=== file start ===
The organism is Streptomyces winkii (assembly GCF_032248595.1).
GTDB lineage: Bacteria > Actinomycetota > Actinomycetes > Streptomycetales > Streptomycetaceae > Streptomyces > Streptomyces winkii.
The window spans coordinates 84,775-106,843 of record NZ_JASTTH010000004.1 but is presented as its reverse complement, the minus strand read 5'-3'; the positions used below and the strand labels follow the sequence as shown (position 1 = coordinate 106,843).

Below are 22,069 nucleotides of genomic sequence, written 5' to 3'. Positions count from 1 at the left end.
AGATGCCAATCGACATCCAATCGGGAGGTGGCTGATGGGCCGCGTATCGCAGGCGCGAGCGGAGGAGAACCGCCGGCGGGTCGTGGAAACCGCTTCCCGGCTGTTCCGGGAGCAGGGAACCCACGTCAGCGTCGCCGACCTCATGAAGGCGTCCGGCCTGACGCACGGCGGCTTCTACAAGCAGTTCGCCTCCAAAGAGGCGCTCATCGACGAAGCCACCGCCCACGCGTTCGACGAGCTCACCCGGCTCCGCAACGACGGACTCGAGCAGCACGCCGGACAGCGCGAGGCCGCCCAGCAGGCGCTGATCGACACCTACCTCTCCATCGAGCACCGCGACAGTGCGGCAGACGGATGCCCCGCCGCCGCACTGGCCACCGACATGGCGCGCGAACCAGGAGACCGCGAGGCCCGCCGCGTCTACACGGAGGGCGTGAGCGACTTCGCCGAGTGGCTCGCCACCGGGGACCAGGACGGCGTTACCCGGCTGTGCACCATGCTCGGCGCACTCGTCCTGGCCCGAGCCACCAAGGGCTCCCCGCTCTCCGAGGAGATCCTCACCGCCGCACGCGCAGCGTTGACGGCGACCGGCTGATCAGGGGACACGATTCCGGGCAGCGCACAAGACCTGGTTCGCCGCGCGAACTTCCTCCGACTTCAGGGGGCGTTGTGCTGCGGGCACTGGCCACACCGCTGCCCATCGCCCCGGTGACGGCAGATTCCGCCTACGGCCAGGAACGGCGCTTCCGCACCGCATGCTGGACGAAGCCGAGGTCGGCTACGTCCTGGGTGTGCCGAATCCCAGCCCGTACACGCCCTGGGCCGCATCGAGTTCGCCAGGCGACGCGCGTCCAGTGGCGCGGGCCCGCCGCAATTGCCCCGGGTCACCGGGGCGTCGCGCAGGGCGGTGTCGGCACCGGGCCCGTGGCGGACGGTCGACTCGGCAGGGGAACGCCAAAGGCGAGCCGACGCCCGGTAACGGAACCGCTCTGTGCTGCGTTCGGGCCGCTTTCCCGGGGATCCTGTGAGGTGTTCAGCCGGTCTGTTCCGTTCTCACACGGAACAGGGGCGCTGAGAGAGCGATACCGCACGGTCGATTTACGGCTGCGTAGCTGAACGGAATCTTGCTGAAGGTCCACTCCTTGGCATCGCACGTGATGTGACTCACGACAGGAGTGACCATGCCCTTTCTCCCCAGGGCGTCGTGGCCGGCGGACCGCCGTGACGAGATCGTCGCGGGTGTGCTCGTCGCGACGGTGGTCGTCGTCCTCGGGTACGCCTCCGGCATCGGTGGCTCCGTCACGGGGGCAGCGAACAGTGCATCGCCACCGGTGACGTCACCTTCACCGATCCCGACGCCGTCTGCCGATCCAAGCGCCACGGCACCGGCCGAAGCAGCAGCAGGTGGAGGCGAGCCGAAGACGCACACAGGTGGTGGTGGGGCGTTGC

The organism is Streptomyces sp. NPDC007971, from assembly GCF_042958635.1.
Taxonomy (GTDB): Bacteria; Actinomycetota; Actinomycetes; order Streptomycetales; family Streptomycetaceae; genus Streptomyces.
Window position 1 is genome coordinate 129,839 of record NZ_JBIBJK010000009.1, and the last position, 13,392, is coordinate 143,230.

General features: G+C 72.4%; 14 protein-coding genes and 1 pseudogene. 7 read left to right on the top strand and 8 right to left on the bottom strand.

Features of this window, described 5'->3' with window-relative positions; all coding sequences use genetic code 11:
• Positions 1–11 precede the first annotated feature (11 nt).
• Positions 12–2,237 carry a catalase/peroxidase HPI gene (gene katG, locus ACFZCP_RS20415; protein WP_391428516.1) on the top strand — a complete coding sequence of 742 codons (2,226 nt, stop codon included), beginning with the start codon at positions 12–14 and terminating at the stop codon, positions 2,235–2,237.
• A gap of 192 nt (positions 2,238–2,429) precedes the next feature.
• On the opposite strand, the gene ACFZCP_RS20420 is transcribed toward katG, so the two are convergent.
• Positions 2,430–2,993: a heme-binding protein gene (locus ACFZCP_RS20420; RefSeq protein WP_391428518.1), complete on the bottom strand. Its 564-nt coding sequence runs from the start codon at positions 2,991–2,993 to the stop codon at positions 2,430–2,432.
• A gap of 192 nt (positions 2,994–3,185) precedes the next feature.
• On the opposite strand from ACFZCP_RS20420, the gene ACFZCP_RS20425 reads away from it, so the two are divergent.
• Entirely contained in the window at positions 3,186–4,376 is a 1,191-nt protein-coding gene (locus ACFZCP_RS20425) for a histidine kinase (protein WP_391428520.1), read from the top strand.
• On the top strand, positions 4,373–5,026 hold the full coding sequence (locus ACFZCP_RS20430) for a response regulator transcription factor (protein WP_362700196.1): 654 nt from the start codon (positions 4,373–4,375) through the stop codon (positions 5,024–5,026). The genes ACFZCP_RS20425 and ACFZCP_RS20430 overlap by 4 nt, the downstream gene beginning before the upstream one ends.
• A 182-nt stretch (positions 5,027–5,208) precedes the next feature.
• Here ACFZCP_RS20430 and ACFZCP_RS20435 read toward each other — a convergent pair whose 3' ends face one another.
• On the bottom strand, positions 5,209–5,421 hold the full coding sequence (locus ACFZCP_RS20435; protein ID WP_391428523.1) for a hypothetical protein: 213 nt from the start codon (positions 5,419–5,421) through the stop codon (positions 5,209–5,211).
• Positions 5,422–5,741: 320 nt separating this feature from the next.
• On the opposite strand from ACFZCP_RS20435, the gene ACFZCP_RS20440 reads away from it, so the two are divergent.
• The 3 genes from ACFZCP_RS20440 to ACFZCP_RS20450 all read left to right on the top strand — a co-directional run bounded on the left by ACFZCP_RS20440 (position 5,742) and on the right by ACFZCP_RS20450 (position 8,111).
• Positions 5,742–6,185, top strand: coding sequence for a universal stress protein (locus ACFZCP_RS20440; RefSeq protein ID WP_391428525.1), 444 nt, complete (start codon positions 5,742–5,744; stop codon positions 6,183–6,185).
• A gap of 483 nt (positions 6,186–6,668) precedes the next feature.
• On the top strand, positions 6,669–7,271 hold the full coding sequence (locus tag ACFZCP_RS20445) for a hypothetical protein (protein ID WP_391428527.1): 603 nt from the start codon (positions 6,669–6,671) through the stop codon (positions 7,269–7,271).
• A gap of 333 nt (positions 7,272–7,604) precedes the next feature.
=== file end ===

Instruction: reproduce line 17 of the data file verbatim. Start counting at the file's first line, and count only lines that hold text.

• On the opposite strand from ACFZCP_RS20420, the gene ACFZCP_RS20425 reads away from it, so the two are divergent.